How the Catholic Church Lost Italy to the Far Right

Deputy Prime Minister Matteo Salvini of Italy on the Italian talk show “Porta a Porta” in Rome last year, while a picture of Pope Francis was projected in the background. Credit Andreas Solaro/Agence France-Presse — Getty Images
Deputy Prime Minister Matteo Salvini of Italy on the Italian talk show “Porta a Porta” in Rome last year, while a picture of Pope Francis was projected in the background. Credit Andreas Solaro/Agence France-Presse — Getty Images

On paper, Italy’s deputy prime minister, Matteo Salvini, is a dubious poster child for Catholicism. Mr. Salvini is divorced. He has two children by two women and is in a relationship with a third. But that hasn’t stopped him from reinventing himself as Italy’s Catholic-in-chief. “I am the last of the good Christians,” Mr. Salvini, 46, said recently, during an appearance on the popular TV show “Non è l’Arena.” “I defend our history and the existence of Catholic schools,” he said during the same appearance. “If I believe in God,” he asked rhetorically, “and if I even ask for Mary’s protection, does that bother anybody?”

It bothers the Pope, for one.

Mr. Salvini, who also serves as interior minister, is the leader of the League, a former secessionist movement that he has rebranded as a nationalist force by, among other tactics, stoking anti-immigration fears. His rallying cry, “Italians first,” matches Donald Trump’s “America first.” Mr. Salvini is also the kingmaker of the unorthodox government coalition the League formed last year with the anti-corruption Five Star Movement, making Italy a unique experiment in populism.

The League’s embrace of Christianity is a recent addition, however. In the years following its founding in the 1990s, the party was often in tension with the Vatican hierarchy: It largely took up a libertarian outlook on issues like family, abortion, end-of-life questions and religious freedom, rarely putting them at the core of its agenda.

And yet speaking in Milan a few days before the European Parliament election in May, Mr. Salvini invoked the names of the patron saints of Europe. “We entrust our destiny, our future and the peace and prosperity of our peoples to them,” he proclaimed, and then became more intimate. “Personally, I entrust Italy, my life and your lives to the immaculate heart of Mary, who I’m sure will lead us to victory,” he said, gripping a rosary in his right hand. When the League obtained more than 34 percent of the vote, becoming the leading political party in Italy, Mr. Salvini thanked “the one who is up there” and kissed the rosary during a news conference. A few days later, in a magazine interview, he expanded on his devotion to the Virgin Mary and announced his wish to walk the Way of Saint James, a popular pilgrimage route, one day.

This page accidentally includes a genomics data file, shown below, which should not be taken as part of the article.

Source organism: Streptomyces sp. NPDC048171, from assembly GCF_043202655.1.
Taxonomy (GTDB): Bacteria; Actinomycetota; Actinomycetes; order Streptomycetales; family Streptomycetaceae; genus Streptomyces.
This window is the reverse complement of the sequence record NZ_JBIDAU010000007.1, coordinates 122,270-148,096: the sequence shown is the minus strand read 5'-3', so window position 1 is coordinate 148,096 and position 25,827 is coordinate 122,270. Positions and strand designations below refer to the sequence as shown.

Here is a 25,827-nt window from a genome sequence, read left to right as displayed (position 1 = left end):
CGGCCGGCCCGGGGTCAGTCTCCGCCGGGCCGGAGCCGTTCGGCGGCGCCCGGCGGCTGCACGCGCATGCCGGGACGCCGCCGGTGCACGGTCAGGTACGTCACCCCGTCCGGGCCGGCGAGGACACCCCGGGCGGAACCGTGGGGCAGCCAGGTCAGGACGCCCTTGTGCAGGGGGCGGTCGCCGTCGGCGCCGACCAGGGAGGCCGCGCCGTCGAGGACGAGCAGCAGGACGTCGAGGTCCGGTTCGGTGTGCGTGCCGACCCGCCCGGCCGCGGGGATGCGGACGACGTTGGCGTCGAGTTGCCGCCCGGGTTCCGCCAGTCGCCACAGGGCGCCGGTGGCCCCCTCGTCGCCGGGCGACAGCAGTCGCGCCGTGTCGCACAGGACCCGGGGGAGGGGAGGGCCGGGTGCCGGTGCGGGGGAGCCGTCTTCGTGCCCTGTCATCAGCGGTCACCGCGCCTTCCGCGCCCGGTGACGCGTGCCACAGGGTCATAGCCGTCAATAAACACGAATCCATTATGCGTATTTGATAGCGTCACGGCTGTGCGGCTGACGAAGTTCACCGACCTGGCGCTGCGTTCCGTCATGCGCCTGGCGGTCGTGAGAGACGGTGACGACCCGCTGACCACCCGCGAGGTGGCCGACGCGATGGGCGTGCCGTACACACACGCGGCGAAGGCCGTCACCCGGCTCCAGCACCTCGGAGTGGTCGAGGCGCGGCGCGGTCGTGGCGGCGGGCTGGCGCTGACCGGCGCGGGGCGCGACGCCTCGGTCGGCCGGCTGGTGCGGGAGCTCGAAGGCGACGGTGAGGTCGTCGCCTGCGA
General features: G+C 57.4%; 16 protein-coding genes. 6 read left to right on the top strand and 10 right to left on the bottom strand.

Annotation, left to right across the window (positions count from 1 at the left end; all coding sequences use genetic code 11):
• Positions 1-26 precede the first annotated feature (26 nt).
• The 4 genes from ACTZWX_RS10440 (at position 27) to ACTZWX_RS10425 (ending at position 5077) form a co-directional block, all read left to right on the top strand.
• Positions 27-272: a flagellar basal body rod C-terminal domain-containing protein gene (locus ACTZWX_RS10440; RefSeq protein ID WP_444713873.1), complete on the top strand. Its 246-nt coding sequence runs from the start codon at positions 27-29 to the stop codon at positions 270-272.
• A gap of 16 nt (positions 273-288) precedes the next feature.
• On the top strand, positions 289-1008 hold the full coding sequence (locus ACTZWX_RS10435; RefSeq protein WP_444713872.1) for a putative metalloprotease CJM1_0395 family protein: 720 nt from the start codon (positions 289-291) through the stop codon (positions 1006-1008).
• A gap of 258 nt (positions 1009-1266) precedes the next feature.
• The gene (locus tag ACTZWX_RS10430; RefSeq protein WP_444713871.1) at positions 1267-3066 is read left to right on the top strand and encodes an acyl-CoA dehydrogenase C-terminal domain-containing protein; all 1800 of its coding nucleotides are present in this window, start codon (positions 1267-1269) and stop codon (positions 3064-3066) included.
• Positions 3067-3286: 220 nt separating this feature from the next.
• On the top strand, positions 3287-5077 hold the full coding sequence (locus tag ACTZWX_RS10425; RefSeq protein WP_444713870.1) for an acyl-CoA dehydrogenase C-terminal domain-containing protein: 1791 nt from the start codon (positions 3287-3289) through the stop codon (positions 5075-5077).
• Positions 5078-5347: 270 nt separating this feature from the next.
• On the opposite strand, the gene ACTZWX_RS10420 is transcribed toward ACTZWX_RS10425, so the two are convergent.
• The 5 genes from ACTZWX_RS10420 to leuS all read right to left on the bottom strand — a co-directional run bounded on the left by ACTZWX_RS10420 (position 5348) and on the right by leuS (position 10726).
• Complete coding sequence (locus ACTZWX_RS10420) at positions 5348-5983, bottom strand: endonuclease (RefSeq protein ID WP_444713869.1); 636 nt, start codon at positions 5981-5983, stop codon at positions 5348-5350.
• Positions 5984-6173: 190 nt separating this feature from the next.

The Catholic Church has reacted furiously to Mr. Salvini’s politicization of religious symbols. Pietro Parolin, the cardinal secretary of state, rebuked the minister, saying that “it is always dangerous to invoke God for your own self.” Avvenire, the newspaper of the Episcopal Conference of Italy, described Mr. Salvini as the “torchbearer of a Catholicism of his own, very distant from the teaching of the Pope and the Church.”

One source of the tensions between Mr. Salvini and the church lies in the minister’s aggressive anti-immigration rhetoric and policies. Last year, Mr. Salvini ordered Italian ports to block migrant rescue boats from docking; he also successfully pushed for a bill that imposed new restrictions on asylum seekers in Italy and gave his office virtually unchecked powers to prohibit entry by any ship into Italian waters. Those efforts have put him directly at odds with Pope Francis, who has made the welcoming of migrants a central theme of his pontificate.

But if millions of Catholics are voting for Mr. Salvini — polls show 33 percent of the practicing Catholics voted for the League, making it the leading party among churchgoers — it may also be because he is filling a vacuum in Italian politics left by the church’s own retreat, under Francis, from political debate.